This prospect is scary for many companies, with the practice being only a hair different from dealing with terrorists. Once you give in for one situation, you have to give in for every situation. Well, classic strategy demonstrates, that’s just not true. If the money of providing such world-class support is REALLY such an issue, then simply give oil to the squeaky wheel. Make sure every publicly opened tech support case is successfully closed. If this causes a flood of “me-too” posts, so be it. Take it as a form of performance art, spending a little extra resources to ensure that each of these public whistle-blowers attains as close to 100% satisfaction as you can make it. Reward a few to motivate many.

You thereby take the wind out of their sails, the fury out of their fists, and cause an otherwise ready-to-combust bomb fire into a fizzle.

World class customer service is a much more viable alternative to flogging. And if you want some miraculous free advice, take the successfully closed support cases, mark them up with “black-out” stripes to protect the identities involved, and publish them as successfully closed customer service cases. It will fill the search results on the same keywords, but every single one will be a mini-success-story. Yep, it works. Hooray!

Advice like this isn’t going to come from a typical public relations firm, because they lack even the idea that valuable business assets like this exist inside of companies waiting to be leveraged. And forget about the technical expertise existing in the PR firm to actually make this happen, and the Kung Fu of overcoming the Tech-team’s objections. Precious few can actually pull this off.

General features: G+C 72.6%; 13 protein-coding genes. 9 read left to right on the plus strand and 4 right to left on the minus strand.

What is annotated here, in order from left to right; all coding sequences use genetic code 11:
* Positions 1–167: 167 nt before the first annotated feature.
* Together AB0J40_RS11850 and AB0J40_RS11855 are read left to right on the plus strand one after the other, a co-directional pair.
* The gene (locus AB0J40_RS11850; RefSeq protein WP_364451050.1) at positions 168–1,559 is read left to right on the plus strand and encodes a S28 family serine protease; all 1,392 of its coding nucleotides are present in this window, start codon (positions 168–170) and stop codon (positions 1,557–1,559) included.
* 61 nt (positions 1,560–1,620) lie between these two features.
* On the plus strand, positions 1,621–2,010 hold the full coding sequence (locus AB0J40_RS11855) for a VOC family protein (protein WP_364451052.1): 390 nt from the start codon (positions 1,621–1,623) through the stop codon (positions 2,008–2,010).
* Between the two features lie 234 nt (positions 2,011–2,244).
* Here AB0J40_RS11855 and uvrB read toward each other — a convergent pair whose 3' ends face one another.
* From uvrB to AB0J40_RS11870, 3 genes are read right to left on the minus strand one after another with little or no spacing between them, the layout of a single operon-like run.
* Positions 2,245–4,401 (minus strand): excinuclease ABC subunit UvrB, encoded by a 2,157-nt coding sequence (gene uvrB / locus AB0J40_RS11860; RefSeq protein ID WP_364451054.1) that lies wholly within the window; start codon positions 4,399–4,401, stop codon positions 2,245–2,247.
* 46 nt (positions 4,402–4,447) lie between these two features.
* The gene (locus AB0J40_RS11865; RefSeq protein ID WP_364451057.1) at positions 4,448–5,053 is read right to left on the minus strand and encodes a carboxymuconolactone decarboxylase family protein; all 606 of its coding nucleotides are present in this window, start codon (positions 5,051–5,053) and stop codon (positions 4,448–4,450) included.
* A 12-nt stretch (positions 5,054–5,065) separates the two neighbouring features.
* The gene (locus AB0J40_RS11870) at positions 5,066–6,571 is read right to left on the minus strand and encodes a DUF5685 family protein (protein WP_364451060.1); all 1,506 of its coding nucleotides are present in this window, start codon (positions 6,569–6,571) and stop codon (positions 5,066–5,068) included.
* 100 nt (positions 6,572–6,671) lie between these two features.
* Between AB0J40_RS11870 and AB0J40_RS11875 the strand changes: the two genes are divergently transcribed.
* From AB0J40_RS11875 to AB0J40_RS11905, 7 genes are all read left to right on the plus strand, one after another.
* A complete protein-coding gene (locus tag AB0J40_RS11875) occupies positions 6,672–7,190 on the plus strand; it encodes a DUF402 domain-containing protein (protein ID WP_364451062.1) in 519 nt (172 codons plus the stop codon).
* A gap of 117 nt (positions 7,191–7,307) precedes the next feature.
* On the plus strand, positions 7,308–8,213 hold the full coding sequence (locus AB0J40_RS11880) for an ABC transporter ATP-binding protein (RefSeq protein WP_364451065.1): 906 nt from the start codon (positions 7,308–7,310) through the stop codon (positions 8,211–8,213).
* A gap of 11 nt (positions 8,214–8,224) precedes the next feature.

If a genuine blog with enabled comments and an open dialogue isn’t your speed, and making successfully closed anonymous customer support cases also isn’t your speed, the last line of defense might be a genuine resource blog that is actually run by the Company in question, but with a disclosed relationship to the site. In other words, if you run a chain of hotels, you might wish to offer advice to travelers, creating a valuable resource in itself. The connection to the parent company should not be hidden. In fact, you should take pride in the content going onto that site, and have someone who views their editorial responsibilities at such sites as a primary marketing objective. Therefore, the quality and frequency of heart-warmingly genuine posts will increase, and you will end up with a permanent, valuable asset for the new company.

With such a site, you both have become part of the very same media that PR people in your space are actually pitching-to. Yes, you may occasionally be pitched by your own competitors to get coverage on your site (we regularly are). You will also have a pulpit for the occasional self-promotional post. But suddenly, there’s nothing wrong with that, because the connection to the parent company is fully disclosed. Further, the regular audience might actually appreciate that connection, giving them an RSS feed to subscribe to, in order to keep abreast of the latest promotions.

So, what about the occasions on which flames do flare up, and the open comment feature is abused? Simply, lock-down the comment feature with required approval, and let the dust settle. No one will begrudge you for keeping a flame war off your site, and it gives you time to compose your own response to the two or three negative posts THAT YOU LEAVE THERE! Don’t go retroactively un-publishing posts (unless it’s really damaging). There’s no surer way to stir up more flamers. Turn the negative into a positive, and let the attempt at revenge turn into a remarkably satisfied, and won-back customer. It’s possible almost every time.